The research by consultancies Oxford Economics and The Andersons Centre for the Crop Protection Association also found that a ban, currently being debated by the European Commission, would reduce tax revenues from agriculture and its supply chain by £193m, as well as potentially pushing up food prices.
Oxford Economics director of consulting Ian Mulheirn said: "Our report’s findings are very clear, a glyphosate ban will negatively impact UK GDP and agriculture, at a time of real uncertainty for British farmers.
"If glyphosate was not approved for use in the UK but remained available in the rest of the world, this would place domestic production at a considerable disadvantage."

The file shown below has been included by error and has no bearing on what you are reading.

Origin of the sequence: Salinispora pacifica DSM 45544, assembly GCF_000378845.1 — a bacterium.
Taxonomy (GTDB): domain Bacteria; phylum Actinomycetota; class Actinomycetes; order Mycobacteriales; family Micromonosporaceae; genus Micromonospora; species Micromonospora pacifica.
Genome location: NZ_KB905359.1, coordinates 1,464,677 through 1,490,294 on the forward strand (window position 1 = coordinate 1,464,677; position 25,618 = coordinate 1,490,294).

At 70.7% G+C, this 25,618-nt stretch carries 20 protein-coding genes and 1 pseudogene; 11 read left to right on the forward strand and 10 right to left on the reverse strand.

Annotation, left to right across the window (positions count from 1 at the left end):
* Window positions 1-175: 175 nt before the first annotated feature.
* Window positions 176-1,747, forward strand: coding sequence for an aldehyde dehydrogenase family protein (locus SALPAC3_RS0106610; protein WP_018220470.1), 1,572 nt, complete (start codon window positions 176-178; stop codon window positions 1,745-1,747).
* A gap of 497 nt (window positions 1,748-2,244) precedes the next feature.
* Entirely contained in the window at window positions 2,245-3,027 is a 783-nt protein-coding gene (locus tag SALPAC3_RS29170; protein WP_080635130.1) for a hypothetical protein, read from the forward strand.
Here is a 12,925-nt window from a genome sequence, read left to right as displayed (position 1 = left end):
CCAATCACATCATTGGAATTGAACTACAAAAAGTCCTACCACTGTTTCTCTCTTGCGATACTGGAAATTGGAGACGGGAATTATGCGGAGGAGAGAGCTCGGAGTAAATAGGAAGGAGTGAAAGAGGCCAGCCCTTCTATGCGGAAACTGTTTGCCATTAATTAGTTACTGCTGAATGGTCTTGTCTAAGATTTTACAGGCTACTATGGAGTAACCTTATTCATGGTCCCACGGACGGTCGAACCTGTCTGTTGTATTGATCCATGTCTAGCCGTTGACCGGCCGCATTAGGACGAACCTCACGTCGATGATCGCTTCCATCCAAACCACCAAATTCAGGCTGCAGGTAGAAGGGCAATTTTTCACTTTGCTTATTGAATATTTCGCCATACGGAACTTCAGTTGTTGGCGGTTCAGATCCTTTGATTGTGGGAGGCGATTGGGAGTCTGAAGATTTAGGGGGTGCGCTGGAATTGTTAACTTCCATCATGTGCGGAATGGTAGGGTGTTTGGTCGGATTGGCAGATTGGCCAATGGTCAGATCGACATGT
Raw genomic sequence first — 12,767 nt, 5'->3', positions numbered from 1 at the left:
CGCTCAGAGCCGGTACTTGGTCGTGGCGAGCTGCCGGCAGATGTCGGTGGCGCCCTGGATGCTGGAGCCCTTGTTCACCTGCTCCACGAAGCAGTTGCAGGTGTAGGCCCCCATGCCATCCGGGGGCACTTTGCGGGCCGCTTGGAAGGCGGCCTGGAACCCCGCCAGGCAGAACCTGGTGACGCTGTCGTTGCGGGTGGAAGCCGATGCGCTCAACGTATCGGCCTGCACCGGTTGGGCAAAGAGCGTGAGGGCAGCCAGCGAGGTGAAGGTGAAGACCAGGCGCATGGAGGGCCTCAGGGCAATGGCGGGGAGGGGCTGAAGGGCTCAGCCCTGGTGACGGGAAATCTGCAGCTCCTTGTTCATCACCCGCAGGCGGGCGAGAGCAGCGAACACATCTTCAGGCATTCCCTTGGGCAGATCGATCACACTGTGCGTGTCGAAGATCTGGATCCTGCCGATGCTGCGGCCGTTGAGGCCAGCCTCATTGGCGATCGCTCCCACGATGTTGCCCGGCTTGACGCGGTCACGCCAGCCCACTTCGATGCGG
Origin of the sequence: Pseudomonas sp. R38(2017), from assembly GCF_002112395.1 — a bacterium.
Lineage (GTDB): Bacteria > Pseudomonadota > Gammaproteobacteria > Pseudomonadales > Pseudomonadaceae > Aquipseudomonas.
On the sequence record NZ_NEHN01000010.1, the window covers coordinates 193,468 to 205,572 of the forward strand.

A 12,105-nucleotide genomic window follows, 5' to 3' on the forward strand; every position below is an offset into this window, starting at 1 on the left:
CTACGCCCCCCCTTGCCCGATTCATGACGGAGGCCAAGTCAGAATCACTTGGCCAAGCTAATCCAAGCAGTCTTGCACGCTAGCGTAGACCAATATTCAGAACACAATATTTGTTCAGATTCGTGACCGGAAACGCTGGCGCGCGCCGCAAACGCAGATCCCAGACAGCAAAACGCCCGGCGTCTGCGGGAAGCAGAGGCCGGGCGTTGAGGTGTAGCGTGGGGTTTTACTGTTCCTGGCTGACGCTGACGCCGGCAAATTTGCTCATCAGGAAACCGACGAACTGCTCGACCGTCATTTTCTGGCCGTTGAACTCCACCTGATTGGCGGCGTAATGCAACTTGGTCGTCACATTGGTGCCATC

Lincolnshire arable farmer Andrew Ward added: "A ban would also be really bad for the environment. We’d have to use bigger vehicles and do more ploughing which would mean greater carbon emissions and less biodiversity."
At this week's Cereals trade show, NFU president Meurig Raymond said the union would continue to make the case for agro-chemicals regulation based on "robust scientific evidence".
"We find ourselves once more at a point in time with glyphosate teetering on the edge of being lost, and a threat of further bans on neonics with no evidence that this is helping bees, as well as a political fudge on defining endocrine disruptors," he said.
"The NFU is working hard to influence the debate and we are urging the new government to support us in this fight."